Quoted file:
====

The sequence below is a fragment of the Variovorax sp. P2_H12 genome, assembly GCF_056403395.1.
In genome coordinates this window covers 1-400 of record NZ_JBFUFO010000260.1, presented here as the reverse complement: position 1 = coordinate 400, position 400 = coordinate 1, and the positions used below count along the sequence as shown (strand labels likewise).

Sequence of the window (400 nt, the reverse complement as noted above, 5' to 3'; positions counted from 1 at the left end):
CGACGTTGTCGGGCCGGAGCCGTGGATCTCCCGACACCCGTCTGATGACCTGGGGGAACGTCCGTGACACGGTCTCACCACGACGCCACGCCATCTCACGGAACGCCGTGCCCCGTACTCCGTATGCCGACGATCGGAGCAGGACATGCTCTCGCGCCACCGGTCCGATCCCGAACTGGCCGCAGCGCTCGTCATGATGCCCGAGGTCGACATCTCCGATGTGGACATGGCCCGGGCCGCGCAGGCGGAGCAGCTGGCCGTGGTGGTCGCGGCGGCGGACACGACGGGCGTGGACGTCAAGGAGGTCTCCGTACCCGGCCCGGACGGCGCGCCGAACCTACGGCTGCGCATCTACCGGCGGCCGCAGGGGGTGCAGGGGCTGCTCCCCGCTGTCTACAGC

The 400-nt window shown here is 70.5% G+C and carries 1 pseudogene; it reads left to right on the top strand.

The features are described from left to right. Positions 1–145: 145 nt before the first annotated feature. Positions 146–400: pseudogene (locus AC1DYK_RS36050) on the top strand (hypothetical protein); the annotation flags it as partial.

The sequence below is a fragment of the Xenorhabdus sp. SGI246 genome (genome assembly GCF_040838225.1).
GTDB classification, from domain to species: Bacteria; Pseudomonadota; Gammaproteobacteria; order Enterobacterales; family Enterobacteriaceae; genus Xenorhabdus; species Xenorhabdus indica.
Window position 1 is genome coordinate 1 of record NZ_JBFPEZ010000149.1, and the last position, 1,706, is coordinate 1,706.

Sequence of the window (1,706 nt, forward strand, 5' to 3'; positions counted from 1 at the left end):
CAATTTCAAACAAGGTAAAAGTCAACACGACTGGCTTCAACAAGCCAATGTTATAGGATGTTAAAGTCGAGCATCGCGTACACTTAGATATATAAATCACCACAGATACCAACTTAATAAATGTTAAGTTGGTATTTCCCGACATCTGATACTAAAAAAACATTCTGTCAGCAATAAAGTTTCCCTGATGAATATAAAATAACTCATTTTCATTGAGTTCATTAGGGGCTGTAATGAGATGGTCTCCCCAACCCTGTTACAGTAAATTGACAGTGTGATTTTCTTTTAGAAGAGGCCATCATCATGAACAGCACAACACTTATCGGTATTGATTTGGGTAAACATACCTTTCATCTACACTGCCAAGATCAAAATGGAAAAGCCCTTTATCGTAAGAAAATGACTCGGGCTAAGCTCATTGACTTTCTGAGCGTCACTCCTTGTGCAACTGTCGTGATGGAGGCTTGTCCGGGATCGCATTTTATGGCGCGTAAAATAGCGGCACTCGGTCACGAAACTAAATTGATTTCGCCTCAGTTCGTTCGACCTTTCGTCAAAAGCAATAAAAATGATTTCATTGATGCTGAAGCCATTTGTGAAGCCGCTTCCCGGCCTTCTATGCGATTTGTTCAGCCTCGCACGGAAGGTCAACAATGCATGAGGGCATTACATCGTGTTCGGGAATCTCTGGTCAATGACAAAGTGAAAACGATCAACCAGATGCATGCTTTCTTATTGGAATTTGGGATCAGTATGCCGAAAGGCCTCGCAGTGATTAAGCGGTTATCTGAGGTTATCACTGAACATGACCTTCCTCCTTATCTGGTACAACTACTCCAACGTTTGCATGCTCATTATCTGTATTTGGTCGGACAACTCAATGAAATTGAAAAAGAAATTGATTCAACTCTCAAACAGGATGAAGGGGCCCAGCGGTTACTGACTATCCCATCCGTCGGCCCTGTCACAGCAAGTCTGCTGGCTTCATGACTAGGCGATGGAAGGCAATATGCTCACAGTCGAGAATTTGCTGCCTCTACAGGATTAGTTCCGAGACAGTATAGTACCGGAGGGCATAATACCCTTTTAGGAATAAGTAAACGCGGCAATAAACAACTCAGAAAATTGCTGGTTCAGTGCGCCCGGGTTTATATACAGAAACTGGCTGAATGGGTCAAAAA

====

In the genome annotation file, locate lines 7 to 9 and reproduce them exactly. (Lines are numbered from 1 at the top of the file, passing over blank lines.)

The sequence below is a fragment of the Xenorhabdus sp. SGI246 genome (genome assembly GCF_040838225.1).
GTDB classification, from domain to species: Bacteria; Pseudomonadota; Gammaproteobacteria; order Enterobacterales; family Enterobacteriaceae; genus Xenorhabdus; species Xenorhabdus indica.
Window position 1 is genome coordinate 1 of record NZ_JBFPEZ010000149.1, and the last position, 1,706, is coordinate 1,706.